Nonscheduled 14 CFR Part 135: Air Taxi & Commuter
Accident occurred Monday, December 10, 2012 in Compton, IL
Aircraft: MBB BK 117 A-3, registration: N911BK
Injuries: 3 Fatal.
This is preliminary information, subject to change, and may contain errors. Any errors in this report will be corrected when the final report has been completed. NTSB investigators either traveled in support of this investigation or conducted a significant amount of investigative work without any travel, and used data obtained from various sources to prepare this aircraft accident report.
On December 10, 2012, about 2016 central standard time, a Messerschmitt Bolkow-Blohm model BK 117-A3 helicopter, N911BK, impacted the ground near Compton, Illinois. The pilot, flight nurse, and flight paramedic were fatally injured, and the helicopter sustained substantial damage from impact forces. The emergency medical services (EMS) equipped helicopter was registered to Rockford Memorial Hospital, and operated by Air Methods Corporation under the provisions of 14 Code of Federal Regulations Part 91 as a positioning flight. Visual meteorological conditions prevailed for the flight, which operated on a company visual flight rules flight plan. The flight originated from the Rockford Memorial Hospital Heliport (LL83), Rockford, Illinois, about 1958 and was en route to the Mendota Community Hospital Heliport (14IL), Mendota, Illinois, where it was to pick up a patient for transport back to the Rockford Memorial Hospital.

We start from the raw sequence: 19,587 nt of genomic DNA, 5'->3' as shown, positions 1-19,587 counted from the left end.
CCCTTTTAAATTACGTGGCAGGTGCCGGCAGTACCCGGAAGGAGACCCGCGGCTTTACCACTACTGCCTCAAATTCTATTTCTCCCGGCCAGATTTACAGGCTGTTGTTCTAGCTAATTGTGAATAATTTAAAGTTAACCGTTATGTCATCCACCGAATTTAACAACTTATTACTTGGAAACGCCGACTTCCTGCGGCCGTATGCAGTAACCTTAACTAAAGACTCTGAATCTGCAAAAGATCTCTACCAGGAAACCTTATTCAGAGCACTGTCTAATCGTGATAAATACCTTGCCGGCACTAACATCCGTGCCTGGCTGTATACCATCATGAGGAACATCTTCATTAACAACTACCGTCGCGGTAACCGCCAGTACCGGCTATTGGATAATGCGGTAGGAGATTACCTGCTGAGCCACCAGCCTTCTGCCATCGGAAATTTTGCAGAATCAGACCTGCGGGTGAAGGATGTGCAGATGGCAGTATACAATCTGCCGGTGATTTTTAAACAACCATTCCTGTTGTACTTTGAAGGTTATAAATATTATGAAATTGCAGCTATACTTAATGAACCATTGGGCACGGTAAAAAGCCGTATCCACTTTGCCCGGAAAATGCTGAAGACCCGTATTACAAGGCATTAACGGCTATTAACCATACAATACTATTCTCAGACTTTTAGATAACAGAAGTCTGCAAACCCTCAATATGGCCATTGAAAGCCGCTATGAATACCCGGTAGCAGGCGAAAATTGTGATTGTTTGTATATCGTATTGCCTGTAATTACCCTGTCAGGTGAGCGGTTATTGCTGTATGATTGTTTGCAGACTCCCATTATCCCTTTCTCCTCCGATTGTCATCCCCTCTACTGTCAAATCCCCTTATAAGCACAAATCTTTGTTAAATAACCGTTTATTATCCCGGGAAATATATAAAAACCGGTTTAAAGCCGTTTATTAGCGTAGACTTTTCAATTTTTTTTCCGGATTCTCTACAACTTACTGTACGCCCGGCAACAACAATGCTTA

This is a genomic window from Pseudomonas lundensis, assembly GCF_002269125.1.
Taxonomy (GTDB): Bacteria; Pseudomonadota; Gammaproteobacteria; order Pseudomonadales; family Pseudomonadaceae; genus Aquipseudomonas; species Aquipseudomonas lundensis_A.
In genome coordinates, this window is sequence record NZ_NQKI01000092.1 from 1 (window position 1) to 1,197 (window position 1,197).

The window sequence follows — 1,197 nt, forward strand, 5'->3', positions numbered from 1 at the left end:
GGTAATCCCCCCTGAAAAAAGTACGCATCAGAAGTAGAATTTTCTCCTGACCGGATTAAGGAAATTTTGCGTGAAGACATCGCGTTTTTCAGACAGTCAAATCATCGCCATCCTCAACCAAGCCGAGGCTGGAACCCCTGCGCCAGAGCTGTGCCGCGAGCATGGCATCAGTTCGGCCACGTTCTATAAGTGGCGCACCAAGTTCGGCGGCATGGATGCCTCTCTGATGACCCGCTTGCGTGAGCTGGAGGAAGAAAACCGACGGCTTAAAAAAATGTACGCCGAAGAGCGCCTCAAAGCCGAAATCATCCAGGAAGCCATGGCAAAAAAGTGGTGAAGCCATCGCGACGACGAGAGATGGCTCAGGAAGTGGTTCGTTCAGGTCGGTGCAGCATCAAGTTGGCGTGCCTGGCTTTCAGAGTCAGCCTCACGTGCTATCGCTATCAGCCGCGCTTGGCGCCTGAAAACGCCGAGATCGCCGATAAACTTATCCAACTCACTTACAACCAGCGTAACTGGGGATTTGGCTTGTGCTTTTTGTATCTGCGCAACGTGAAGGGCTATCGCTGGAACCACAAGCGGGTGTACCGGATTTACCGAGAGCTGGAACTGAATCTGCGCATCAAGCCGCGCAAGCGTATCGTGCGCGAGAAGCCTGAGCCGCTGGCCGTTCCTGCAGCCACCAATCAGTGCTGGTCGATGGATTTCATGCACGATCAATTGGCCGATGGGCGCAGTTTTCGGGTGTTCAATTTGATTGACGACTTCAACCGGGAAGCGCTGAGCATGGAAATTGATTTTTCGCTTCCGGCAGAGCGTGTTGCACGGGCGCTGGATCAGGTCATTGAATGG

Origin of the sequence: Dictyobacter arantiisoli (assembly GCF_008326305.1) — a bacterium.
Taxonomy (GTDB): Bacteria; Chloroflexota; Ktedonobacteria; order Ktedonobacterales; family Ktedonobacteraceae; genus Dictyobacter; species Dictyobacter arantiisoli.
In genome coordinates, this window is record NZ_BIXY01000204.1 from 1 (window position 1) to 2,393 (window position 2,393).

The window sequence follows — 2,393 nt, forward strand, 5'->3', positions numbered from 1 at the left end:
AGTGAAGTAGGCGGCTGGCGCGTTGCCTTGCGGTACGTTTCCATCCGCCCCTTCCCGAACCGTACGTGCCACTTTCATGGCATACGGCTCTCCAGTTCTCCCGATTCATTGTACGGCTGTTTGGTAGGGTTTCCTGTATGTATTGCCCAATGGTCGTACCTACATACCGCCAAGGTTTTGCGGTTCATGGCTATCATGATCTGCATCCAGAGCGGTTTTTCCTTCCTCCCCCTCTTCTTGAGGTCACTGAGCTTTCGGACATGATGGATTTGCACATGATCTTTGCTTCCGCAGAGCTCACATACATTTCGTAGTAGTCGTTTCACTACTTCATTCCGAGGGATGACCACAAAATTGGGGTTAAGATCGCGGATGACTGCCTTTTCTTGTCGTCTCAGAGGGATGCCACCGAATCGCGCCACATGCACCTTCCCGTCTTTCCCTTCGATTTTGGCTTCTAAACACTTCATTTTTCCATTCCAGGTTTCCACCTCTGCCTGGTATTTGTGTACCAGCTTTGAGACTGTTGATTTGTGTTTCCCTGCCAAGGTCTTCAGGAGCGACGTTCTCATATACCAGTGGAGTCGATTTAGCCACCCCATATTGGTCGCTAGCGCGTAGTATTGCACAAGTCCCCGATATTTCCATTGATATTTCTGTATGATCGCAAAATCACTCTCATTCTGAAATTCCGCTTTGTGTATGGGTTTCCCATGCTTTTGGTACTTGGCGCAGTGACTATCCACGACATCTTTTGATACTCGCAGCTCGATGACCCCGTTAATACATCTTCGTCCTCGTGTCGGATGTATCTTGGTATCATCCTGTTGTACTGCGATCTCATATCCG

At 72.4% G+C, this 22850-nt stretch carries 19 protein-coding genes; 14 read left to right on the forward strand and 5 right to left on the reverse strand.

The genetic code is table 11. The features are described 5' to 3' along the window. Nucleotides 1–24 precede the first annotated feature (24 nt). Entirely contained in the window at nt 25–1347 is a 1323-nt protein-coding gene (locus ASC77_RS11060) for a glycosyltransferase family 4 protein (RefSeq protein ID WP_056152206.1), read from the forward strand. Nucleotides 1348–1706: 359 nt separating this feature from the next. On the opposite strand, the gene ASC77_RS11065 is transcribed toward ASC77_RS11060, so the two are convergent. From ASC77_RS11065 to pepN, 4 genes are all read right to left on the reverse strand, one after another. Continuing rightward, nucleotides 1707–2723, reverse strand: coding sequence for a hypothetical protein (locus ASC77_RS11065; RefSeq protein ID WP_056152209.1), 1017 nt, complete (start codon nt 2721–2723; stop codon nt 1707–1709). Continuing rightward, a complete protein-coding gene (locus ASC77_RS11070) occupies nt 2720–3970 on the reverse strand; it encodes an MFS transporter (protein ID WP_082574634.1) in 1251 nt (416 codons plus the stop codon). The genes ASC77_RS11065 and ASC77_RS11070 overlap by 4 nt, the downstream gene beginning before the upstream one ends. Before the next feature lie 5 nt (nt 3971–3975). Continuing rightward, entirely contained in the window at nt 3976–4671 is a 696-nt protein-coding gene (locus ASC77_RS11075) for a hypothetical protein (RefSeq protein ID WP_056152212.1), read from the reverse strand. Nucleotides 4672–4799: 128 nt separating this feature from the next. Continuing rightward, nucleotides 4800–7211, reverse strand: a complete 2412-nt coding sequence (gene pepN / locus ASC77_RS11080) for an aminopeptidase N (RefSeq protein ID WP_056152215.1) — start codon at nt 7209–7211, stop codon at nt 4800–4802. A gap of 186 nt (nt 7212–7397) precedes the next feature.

The purpose of the accident leg of the flight was to position the helicopter for a subsequent air medical inter-facility patient transport flight from the Mendota Community Hospital to the Rockford Memorial Hospital. The request was received by the Rockford Memorial Hospital Dispatch Center and the pilot was notified at 1927. At 1959, the pilot reported to the dispatch center that he was departing from the helicopter’s base at the hospital. He reported that he lifted off with one hour forty-five minutes of fuel and three persons on board and was en route to Mendota, Illinois. At 2010, the pilot radioed that he was 12 minutes from Mendota. at 2016, the pilot contacted the dispatch center notifying that he was aborting the flight due to the weather conditions encountered. No further communications were received from the helicopter.
At 2015, the surface weather observation at the Rochelle Municipal Airport-Koritz Field (KRPJ), Rochelle, Illinois, located about 10 miles north of the accident site, was: wind 290 degrees at 8 knots, 7 miles visibility, light snow, overcast ceiling at 3,300 feet above ground level, temperature -1 degree Celsius, dew point -2 degrees Celsius, altimeter 29.94 inches of Mercury.
ROCKFORD - There are about 400-thousand patients transported each year by the staff that operates emergency medical helicopters, an expanding service that is regarded by many as one of the most high-risk jobs on the planet.
Local helicopter pilot Bob Hess has been flying helicopters since 1970. He started flying in the military and now flies for Air One, a volunteer group that assists police agencies throughout the Stateline.